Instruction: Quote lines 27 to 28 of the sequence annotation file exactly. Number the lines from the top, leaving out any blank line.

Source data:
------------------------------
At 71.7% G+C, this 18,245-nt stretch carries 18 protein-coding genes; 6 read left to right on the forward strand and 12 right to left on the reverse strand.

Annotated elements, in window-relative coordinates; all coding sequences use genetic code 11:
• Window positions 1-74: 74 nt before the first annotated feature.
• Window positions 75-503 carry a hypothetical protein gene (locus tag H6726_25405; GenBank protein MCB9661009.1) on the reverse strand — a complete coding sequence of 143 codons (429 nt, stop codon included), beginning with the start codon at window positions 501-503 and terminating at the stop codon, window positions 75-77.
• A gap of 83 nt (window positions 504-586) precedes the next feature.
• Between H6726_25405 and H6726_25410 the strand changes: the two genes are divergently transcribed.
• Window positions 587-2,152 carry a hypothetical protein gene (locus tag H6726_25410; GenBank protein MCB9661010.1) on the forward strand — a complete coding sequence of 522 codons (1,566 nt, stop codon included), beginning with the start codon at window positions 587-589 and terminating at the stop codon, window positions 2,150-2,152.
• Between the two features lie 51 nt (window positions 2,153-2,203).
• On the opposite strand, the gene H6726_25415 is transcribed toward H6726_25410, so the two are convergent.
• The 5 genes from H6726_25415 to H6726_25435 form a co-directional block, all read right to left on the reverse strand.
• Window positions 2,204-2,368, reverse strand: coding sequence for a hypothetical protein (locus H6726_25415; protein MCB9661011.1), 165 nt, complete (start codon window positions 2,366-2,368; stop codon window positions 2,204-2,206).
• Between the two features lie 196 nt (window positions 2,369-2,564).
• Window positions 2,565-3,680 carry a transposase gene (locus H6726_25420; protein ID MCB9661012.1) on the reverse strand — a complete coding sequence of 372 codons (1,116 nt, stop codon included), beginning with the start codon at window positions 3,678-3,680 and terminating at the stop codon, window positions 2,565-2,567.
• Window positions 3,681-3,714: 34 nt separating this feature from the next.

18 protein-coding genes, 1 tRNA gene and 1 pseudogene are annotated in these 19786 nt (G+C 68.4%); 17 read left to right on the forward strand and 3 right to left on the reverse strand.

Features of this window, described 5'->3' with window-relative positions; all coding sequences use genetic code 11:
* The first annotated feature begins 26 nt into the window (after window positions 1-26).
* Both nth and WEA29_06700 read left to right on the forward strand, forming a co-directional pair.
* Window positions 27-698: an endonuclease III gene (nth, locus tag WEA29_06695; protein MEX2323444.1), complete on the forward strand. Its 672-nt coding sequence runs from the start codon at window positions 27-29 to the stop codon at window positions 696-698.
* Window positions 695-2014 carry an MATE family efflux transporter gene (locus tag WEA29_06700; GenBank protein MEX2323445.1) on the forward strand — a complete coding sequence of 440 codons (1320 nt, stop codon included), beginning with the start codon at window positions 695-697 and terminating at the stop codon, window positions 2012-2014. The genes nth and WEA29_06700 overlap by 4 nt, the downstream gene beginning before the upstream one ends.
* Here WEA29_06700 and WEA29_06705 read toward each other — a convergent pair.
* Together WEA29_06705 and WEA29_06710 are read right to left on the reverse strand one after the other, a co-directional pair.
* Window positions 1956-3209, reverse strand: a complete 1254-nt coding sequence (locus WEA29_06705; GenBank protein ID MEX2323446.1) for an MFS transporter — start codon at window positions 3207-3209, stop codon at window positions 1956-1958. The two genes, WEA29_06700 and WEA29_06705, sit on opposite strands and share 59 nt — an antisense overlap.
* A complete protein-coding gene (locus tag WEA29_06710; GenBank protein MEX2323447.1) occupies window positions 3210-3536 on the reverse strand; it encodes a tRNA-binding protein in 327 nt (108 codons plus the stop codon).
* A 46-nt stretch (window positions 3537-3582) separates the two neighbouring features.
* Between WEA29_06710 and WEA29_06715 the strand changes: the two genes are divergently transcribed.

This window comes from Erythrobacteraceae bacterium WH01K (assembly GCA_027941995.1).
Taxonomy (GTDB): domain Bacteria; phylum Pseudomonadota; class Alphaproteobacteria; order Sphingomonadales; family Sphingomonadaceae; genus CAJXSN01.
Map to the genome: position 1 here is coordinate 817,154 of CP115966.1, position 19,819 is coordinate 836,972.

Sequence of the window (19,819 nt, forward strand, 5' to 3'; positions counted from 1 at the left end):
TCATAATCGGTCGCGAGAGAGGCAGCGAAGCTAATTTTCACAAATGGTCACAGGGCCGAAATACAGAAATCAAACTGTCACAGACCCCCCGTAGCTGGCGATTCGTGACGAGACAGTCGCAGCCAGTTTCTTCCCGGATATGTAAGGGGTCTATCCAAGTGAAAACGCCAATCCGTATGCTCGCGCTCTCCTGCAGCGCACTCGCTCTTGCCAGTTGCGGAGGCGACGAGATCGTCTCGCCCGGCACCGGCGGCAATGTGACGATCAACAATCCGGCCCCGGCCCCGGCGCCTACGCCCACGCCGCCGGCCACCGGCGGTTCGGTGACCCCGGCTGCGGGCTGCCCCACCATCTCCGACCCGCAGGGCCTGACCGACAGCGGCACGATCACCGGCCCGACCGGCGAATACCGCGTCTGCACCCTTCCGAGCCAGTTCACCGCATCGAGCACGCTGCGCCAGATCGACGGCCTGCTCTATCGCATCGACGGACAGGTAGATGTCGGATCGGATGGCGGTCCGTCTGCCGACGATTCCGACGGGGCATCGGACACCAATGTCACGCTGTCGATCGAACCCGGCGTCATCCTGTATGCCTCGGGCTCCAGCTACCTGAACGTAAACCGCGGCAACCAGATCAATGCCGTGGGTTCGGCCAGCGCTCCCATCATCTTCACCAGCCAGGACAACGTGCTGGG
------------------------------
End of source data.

This window comes from Erythrobacteraceae bacterium WH01K (assembly GCA_027941995.1).
Taxonomy (GTDB): domain Bacteria; phylum Pseudomonadota; class Alphaproteobacteria; order Sphingomonadales; family Sphingomonadaceae; genus CAJXSN01.